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Anderson nominated for BIA head position

WASHINGTON - President George W. Bush announced Sept. 12, his intention to nominate Dave Anderson, an enrolled member of the Lac Courte Oreilles Lake Superior Band of Ojibwa, for the position of Assistant Secretary of the Interior for Indian Affairs. The nomination will still need confirmation approval from the U.S. Senate.

Stated Gale Norton, Secretary of the Interior, in a release from the Interior, Anderson, founder and chairman of Famous Dave's of America, Inc., a growing chain of family restaurants, is a positive choice for Indian country. "David Anderson's innovative leadership and dedication to constant improvement will serve him well ? his inspiring vision, proven management expertise and compassion for Indian issues will help us in our efforts to improve the quality of services we provide." Norton added.

In addition to his entrepreneurial endeavors, Anderson has also been actively involved in several programs dedicated to the Indian community including the creation of LifeSkills Center for Leadership. This program was originally designed to reach out to at-risk Native youth but has expanded to teach adults leadership skills as well. In a recent interview with Indian Country Today, (Vol. 23, Iss. 4) Anderson spoke of his personal "keys to success." He said, "You have to know your strengths and weaknesses, and you have to be willing to know what you can and can't do."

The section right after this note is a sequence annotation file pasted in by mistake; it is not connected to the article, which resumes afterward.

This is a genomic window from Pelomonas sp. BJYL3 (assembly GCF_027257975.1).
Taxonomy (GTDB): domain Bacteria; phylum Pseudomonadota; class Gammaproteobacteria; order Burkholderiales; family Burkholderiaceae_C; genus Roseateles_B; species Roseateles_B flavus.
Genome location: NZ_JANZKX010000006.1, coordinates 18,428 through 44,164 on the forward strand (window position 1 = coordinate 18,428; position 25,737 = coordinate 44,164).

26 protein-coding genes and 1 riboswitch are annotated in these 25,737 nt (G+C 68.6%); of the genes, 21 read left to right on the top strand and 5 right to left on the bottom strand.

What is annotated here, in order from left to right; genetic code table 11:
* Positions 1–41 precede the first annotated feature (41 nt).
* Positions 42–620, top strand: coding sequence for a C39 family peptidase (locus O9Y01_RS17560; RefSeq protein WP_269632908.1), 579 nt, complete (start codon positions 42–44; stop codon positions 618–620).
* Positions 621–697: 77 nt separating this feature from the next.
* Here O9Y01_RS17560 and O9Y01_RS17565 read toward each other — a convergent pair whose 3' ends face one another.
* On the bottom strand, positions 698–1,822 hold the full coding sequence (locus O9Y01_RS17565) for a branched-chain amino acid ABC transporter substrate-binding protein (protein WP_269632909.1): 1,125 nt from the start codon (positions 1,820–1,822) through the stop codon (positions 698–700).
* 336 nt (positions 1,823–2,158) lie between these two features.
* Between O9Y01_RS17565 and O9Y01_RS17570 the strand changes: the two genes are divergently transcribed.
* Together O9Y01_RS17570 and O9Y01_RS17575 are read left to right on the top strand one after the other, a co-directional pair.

Anderson, who received his master's degree in Public Administration from Harvard University's John F. Kennedy School of Government in 1986, lives in Edina, Minn. with his wife.

In a released statement, Anderson expressed his gratitude and excitement for his nomination. "I am deeply honored at the prospect of being nominated," he said. "I welcome the opportunity to work closely with the American Indians and Alaska Native tribal governments, as well as the BIA."

Neal McCaleb, the former Assistant Secretary resigned in November 2002 after a 17-month term laden with controversy over trust fund issues. Aurene Martin had been serving as acting assistant secretary. As Assistant Secretary, Anderson would have the "responsibility for fulfilling the Department's trust responsibilities and promoting self-determination" for all the federally recognized tribal governments. He would also manage the BIA and its employees and be responsible for providing services to individual American Indians across the country.